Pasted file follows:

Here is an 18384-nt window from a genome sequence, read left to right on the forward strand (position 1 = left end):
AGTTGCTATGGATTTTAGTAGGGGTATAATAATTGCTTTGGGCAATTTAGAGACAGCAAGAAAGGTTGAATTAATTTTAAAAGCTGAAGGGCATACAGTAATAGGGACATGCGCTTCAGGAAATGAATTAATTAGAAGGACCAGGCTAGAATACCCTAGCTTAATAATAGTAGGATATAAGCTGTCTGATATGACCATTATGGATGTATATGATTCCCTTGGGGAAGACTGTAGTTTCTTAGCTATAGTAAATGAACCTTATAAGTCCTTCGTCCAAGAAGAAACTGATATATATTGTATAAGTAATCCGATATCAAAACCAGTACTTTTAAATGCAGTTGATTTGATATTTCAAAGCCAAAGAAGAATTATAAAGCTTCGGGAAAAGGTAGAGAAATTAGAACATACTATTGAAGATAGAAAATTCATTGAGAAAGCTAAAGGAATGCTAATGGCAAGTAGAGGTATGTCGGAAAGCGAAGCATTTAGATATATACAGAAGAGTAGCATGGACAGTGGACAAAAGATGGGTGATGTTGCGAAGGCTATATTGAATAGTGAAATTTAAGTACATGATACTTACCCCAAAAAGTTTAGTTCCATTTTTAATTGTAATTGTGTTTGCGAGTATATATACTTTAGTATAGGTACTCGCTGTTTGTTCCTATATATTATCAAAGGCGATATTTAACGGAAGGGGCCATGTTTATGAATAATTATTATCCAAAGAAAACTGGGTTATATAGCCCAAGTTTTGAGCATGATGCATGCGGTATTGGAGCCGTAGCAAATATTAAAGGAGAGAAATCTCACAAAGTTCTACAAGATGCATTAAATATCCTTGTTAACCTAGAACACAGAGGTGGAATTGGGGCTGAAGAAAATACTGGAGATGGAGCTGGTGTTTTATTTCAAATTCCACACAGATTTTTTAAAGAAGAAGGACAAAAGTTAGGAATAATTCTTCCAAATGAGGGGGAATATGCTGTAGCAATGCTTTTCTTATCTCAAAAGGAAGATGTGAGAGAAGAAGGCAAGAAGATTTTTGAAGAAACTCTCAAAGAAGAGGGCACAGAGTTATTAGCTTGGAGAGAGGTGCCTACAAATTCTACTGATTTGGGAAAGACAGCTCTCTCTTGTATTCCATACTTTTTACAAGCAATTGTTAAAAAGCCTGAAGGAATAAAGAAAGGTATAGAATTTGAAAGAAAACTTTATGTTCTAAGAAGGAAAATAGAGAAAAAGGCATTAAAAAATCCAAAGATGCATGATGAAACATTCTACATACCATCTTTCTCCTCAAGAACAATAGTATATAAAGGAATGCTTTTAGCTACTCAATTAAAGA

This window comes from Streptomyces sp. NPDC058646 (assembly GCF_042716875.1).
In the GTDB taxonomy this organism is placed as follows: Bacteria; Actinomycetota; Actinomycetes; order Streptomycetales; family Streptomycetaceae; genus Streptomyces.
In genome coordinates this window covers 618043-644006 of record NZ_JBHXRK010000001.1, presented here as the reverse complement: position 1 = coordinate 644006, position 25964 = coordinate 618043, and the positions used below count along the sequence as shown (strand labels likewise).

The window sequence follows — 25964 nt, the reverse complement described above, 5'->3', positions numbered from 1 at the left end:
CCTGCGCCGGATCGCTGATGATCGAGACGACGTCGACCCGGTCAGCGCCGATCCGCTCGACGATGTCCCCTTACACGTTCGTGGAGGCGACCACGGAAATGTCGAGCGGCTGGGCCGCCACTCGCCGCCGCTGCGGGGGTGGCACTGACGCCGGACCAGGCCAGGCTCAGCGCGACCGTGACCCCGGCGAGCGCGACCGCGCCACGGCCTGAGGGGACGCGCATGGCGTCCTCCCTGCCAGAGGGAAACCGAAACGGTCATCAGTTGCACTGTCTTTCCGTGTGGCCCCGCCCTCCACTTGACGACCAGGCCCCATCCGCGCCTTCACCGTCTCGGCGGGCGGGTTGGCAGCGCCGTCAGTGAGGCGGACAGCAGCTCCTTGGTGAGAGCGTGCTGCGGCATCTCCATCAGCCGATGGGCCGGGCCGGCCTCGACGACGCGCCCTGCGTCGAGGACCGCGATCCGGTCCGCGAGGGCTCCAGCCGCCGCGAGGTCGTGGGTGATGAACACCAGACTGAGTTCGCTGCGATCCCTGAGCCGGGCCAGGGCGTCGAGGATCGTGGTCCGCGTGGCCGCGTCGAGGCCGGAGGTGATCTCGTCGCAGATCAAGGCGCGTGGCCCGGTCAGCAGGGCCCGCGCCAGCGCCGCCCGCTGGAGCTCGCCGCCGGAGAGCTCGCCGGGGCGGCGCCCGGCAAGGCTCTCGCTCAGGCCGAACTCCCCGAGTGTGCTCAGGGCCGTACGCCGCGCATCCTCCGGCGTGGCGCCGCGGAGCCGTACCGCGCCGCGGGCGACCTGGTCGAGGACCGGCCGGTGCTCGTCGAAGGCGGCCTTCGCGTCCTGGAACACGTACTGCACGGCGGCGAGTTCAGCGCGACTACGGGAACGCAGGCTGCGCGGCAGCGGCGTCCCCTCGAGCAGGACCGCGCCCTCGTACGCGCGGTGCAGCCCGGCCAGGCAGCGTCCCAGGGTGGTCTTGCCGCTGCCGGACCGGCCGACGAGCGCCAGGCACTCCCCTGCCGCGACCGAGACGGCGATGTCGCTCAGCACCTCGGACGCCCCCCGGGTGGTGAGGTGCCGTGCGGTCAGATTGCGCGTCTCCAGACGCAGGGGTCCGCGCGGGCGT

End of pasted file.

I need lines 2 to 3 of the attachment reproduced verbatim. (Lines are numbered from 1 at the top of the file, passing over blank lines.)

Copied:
AGTTGCTATGGATTTTAGTAGGGGTATAATAATTGCTTTGGGCAATTTAGAGACAGCAAGAAAGGTTGAATTAATTTTAAAAGCTGAAGGGCATACAGTAATAGGGACATGCGCTTCAGGAAATGAATTAATTAGAAGGACCAGGCTAGAATACCCTAGCTTAATAATAGTAGGATATAAGCTGTCTGATATGACCATTATGGATGTATATGATTCCCTTGGGGAAGACTGTAGTTTCTTAGCTATAGTAAATGAACCTTATAAGTCCTTCGTCCAAGAAGAAACTGATATATATTGTATAAGTAATCCGATATCAAAACCAGTACTTTTAAATGCAGTTGATTTGATATTTCAAAGCCAAAGAAGAATTATAAAGCTTCGGGAAAAGGTAGAGAAATTAGAACATACTATTGAAGATAGAAAATTCATTGAGAAAGCTAAAGGAATGCTAATGGCAAGTAGAGGTATGTCGGAAAGCGAAGCATTTAGATATATACAGAAGAGTAGCATGGACAGTGGACAAAAGATGGGTGATGTTGCGAAGGCTATATTGAATAGTGAAATTTAAGTACATGATACTTACCCCAAAAAGTTTAGTTCCATTTTTAATTGTAATTGTGTTTGCGAGTATATATACTTTAGTATAGGTACTCGCTGTTTGTTCCTATATATTATCAAAGGCGATATTTAACGGAAGGGGCCATGTTTATGAATAATTATTATCCAAAGAAAACTGGGTTATATAGCCCAAGTTTTGAGCATGATGCATGCGGTATTGGAGCCGTAGCAAATATTAAAGGAGAGAAATCTCACAAAGTTCTACAAGATGCATTAAATATCCTTGTTAACCTAGAACACAGAGGTGGAATTGGGGCTGAAGAAAATACTGGAGATGGAGCTGGTGTTTTATTTCAAATTCCACACAGATTTTTTAAAGAAGAAGGACAAAAGTTAGGAATAATTCTTCCAAATGAGGGGGAATATGCTGTAGCAATGCTTTTCTTATCTCAAAAGGAAGATGTGAGAGAAGAAGGCAAGAAGATTTTTGAAGAAACTCTCAAAGAAGAGGGCACAGAGTTATTAGCTTGGAGAGAGGTGCCTACAAATTCTACTGATTTGGGAAAGACAGCTCTCTCTTGTATTCCATACTTTTTACAAGCAATTGTTAAAAAGCCTGAAGGAATAAAGAAAGGTATAGAATTTGAAAGAAAACTTTATGTTCTAAGAAGGAAAATAGAGAAAAAGGCATTAAAAAATCCAAAGATGCATGATGAAACATTCTACATACCATCTTTCTCCTCAAGAACAATAGTATATAAAGGAATGCTTTTAGCTACTCAATTAAAGA

This window comes from Streptomyces sp. NPDC058646 (assembly GCF_042716875.1).